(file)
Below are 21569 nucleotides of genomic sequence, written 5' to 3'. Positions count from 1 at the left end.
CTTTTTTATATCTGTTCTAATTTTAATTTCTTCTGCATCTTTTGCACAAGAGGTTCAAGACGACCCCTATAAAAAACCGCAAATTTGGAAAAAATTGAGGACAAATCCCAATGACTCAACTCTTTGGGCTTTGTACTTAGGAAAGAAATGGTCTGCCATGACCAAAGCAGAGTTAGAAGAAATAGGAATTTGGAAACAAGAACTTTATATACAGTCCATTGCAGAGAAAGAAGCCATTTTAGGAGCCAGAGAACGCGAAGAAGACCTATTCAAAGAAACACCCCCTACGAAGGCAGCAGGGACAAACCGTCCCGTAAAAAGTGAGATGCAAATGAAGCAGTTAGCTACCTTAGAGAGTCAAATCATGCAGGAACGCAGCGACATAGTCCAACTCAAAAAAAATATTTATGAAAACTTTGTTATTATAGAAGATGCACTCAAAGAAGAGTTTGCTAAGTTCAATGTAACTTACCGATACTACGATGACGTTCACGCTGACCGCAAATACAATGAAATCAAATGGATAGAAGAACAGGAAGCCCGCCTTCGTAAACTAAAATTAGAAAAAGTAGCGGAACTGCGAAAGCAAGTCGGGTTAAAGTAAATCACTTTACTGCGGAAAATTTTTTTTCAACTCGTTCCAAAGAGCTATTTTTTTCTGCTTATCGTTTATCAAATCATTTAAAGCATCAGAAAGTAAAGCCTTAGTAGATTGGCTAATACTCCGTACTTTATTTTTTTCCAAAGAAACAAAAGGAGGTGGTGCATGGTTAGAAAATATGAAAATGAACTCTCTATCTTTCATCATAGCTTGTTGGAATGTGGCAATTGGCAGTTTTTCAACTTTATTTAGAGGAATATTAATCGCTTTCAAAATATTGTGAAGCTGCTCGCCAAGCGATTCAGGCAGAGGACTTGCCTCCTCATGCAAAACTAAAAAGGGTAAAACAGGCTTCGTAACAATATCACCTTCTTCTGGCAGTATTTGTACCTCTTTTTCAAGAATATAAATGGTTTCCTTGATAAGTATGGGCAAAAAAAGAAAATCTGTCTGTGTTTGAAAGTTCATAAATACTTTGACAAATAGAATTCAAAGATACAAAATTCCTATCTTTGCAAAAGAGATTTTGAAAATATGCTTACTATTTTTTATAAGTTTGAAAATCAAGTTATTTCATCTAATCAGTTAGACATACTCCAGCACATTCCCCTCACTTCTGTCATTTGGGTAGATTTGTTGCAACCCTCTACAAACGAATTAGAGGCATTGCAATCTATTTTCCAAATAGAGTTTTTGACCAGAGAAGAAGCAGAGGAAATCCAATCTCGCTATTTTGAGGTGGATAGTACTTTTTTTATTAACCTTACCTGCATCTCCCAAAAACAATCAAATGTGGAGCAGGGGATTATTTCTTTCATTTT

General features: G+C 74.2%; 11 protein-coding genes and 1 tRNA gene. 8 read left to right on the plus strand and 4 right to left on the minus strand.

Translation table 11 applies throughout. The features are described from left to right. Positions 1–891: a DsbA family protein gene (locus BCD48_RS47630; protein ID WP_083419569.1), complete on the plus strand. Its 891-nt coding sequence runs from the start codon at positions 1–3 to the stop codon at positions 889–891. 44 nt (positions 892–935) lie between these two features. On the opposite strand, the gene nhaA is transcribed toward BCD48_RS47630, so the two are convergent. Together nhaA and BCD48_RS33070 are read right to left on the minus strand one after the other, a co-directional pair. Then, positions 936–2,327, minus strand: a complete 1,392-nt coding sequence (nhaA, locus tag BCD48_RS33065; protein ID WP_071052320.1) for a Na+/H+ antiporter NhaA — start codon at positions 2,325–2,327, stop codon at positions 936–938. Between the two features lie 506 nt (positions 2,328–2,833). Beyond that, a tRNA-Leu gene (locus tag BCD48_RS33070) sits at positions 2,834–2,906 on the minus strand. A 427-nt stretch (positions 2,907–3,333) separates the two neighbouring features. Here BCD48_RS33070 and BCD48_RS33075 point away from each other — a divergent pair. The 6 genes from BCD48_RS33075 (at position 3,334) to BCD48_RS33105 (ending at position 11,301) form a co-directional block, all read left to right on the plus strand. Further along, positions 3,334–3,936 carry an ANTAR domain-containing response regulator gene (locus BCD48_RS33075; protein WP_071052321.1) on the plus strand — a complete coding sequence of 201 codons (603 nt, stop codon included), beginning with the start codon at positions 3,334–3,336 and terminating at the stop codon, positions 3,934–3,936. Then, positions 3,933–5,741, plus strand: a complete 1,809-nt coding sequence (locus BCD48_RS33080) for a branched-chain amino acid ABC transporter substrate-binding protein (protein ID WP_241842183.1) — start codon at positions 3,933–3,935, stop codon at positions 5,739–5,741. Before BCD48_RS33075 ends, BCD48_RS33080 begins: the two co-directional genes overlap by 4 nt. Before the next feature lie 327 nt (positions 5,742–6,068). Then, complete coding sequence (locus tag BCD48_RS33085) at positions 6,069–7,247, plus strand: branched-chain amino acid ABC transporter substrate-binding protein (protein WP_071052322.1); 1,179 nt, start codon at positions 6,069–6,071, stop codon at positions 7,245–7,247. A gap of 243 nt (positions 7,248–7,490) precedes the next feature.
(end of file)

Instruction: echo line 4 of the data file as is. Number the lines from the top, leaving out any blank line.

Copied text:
Translation table 11 applies throughout. The features are described from left to right. Positions 1–891: a DsbA family protein gene (locus BCD48_RS47630; protein ID WP_083419569.1), complete on the plus strand. Its 891-nt coding sequence runs from the start codon at positions 1–3 to the stop codon at positions 889–891. 44 nt (positions 892–935) lie between these two features. On the opposite strand, the gene nhaA is transcribed toward BCD48_RS47630, so the two are convergent. Together nhaA and BCD48_RS33070 are read right to left on the minus strand one after the other, a co-directional pair. Then, positions 936–2,327, minus strand: a complete 1,392-nt coding sequence (nhaA, locus tag BCD48_RS33065; protein ID WP_071052320.1) for a Na+/H+ antiporter NhaA — start codon at positions 2,325–2,327, stop codon at positions 936–938. Between the two features lie 506 nt (positions 2,328–2,833). Beyond that, a tRNA-Leu gene (locus tag BCD48_RS33070) sits at positions 2,834–2,906 on the minus strand. A 427-nt stretch (positions 2,907–3,333) separates the two neighbouring features. Here BCD48_RS33070 and BCD48_RS33075 point away from each other — a divergent pair. The 6 genes from BCD48_RS33075 (at position 3,334) to BCD48_RS33105 (ending at position 11,301) form a co-directional block, all read left to right on the plus strand. Further along, positions 3,334–3,936 carry an ANTAR domain-containing response regulator gene (locus BCD48_RS33075; protein WP_071052321.1) on the plus strand — a complete coding sequence of 201 codons (603 nt, stop codon included), beginning with the start codon at positions 3,334–3,336 and terminating at the stop codon, positions 3,934–3,936. Then, positions 3,933–5,741, plus strand: a complete 1,809-nt coding sequence (locus BCD48_RS33080) for a branched-chain amino acid ABC transporter substrate-binding protein (protein ID WP_241842183.1) — start codon at positions 3,933–3,935, stop codon at positions 5,739–5,741. Before BCD48_RS33075 ends, BCD48_RS33080 begins: the two co-directional genes overlap by 4 nt. Before the next feature lie 327 nt (positions 5,742–6,068). Then, complete coding sequence (locus tag BCD48_RS33085) at positions 6,069–7,247, plus strand: branched-chain amino acid ABC transporter substrate-binding protein (protein WP_071052322.1); 1,179 nt, start codon at positions 6,069–6,071, stop codon at positions 7,245–7,247. A gap of 243 nt (positions 7,248–7,490) precedes the next feature.